Indicator Project
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Indicator Project

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Indicator Project Indicator Project Presentation Transcript

  • Recording Numerical Data by Rachel Koester
    Standard 4.2.4
    Use numerical data to describe and compare objects and events.
    (Core Standard)
  • The object of this Indicator Project is to enhance your abilities to gather numerical data; as well as develop your understanding of comparing objects and events in numerical data.
    You will perform the “Sink It” activity which involves taking objects and recording whether the objects sink or float according to weight and material.
    Objectives
  • Bowl of water
    Penny
    Foil
    Marble
    Paper clip
    Wood log
    Paper
    Rubber ball
    Zebra toy
    Worm
    Materials
    • Button View slide
    • Key View slide
    • Clothes pin
    • Spoon
    • Doll
    • Tweezers
    • Sink It-Data Table activity sheet.
    • Recording Data Tables.
    • Blank piece of paper.
  • Have you ever dropped a small item in a bowl of water and it sunk?
    Maybe you have dropped a larger item in a bowl of water and it floated?
    Have you ever wondered why certain items floated in water and why other items sink?
    Do you think how much an object weighs has anything to do with it sinking or floating?
    Sink It!
  • Put the objects found in the plastic container into categories you feel best affects the objects sinking or floating (color, size, shape, material, etc.)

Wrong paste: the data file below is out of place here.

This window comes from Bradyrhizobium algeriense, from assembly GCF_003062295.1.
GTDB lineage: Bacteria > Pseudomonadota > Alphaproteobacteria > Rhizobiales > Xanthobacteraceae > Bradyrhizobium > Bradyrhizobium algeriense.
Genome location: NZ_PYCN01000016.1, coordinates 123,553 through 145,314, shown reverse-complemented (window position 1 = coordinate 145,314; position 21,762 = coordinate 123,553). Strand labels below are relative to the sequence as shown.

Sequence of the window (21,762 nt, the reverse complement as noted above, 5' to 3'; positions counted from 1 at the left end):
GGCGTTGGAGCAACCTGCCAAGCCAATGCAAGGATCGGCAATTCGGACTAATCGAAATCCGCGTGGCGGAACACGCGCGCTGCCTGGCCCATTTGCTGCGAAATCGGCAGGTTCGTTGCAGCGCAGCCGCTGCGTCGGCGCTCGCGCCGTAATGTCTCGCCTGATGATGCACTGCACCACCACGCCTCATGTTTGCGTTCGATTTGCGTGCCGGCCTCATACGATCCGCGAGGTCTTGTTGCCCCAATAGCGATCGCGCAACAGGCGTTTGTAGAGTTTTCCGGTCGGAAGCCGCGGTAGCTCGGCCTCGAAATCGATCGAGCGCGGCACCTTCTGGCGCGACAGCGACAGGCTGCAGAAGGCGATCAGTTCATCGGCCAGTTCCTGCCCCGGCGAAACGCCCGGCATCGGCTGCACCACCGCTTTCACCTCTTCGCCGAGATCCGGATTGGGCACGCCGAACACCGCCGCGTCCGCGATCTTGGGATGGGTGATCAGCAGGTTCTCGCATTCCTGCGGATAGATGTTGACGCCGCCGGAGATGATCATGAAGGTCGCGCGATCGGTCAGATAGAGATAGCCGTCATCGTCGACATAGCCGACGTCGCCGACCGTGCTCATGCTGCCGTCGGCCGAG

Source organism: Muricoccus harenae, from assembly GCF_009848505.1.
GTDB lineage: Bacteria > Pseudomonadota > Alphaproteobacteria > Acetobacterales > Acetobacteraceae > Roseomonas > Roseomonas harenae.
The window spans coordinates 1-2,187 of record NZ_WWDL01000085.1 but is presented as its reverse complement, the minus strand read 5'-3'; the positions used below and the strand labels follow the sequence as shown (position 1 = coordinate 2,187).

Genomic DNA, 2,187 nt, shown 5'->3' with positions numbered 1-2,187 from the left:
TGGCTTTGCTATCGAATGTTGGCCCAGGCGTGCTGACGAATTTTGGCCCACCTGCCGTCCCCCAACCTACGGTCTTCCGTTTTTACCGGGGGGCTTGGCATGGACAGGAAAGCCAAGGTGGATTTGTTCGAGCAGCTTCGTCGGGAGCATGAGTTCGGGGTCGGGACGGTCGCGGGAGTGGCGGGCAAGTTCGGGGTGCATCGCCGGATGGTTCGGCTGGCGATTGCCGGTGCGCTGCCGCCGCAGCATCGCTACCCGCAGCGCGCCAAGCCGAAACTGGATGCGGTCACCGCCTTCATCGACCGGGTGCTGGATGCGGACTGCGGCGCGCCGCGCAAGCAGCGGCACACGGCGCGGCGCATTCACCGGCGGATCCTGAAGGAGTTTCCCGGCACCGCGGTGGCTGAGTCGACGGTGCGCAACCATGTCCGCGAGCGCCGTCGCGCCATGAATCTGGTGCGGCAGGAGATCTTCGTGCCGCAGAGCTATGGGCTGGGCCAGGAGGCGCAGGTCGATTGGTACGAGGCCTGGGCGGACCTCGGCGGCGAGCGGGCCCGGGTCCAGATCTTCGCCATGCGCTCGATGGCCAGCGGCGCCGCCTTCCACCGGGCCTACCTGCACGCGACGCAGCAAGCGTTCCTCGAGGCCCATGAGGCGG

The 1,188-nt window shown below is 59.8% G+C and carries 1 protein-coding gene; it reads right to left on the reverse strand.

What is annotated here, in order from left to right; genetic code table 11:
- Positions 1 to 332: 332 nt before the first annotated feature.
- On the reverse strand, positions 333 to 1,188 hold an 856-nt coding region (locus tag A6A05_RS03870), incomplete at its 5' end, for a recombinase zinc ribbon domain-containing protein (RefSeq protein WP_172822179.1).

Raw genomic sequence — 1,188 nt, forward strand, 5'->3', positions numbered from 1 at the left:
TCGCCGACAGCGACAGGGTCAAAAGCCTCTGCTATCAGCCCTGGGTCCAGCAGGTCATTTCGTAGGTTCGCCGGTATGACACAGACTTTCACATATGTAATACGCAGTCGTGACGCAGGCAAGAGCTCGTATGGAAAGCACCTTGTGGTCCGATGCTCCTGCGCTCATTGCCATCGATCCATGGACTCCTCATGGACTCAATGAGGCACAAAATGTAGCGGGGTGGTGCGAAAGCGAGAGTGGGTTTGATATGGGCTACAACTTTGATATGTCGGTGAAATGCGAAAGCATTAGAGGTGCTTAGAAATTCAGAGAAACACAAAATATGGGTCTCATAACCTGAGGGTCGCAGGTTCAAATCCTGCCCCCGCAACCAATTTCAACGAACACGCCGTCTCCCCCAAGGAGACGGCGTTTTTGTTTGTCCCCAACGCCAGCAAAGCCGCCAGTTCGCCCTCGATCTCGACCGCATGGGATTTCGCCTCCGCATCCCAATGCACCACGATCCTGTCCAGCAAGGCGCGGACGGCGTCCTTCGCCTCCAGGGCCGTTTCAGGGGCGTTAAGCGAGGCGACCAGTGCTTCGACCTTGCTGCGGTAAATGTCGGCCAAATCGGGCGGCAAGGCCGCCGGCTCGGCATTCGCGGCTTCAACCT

Write down the name of each object on the
    “Sink It” Activity sheet.
    Weigh each object in grams and predict whether you think the objects will sink or float.
    Write down predictions on the activity sheet as and record the weight in the “Notes” column on activity sheet.
    http://www.sciencenetlinks.com/pdfs/sinkit_actsheet.pdf
    Pre-Activity
  • After you write down your predictions, take each item, place it in the bowl of water and record the results.
    Things to think about as you test:
    How much water is in the bowl for each item you test?
    How are you going to put the item in the bowl of water? Dropping it? If yes, then from how high?
    What is your definition of floating? Anything not on the bottom of the bowl? Or does it have to come to the water’s surface?
    Recording Data
  • After testing, reorganize your categories if needed according to results (such as weight, metal, plastic, glass, etc.)
    Record your final results in the “Recording Data” tables.
    Reorganize
  • Recording Data
  • Recording Data
  • Recording Data
  • Which items did you find to be the most “buoyant?”
    Did the materials each object is made of influence if the item floated or sank?
    Did the “density” cause the object to float or sink?
    Definitions:
    buoyant: having buoyancy, capable of floating
    Density:thequantity per unit volume, unit area, or unit length: as a: the mass of a substance per unit volume or sphere of.
    Discussion Questions
  • On a piece of paper, write down some of the similarities of each category you created, and write down some of the differences.
    Were there any objects that surprised you the most by sinking or floating?
    Were there any objects you knew would sink or swim before you tested the them?
    Reflect
  • Please write a brief paragraph about why you think a piece of wood floats:
    ________________________________________________________________________________________________________________________________________________________________________________________________________________________________________________________________________________________________________________________________________________________________
    Assessment Question
  • http://dc.doe.in.gov/Standards/AcademicStandards/StandardSearch.aspx
    http://www.sciencenetlinks.com/lessons.php?DocID=125
    www.m-w.com
    Sources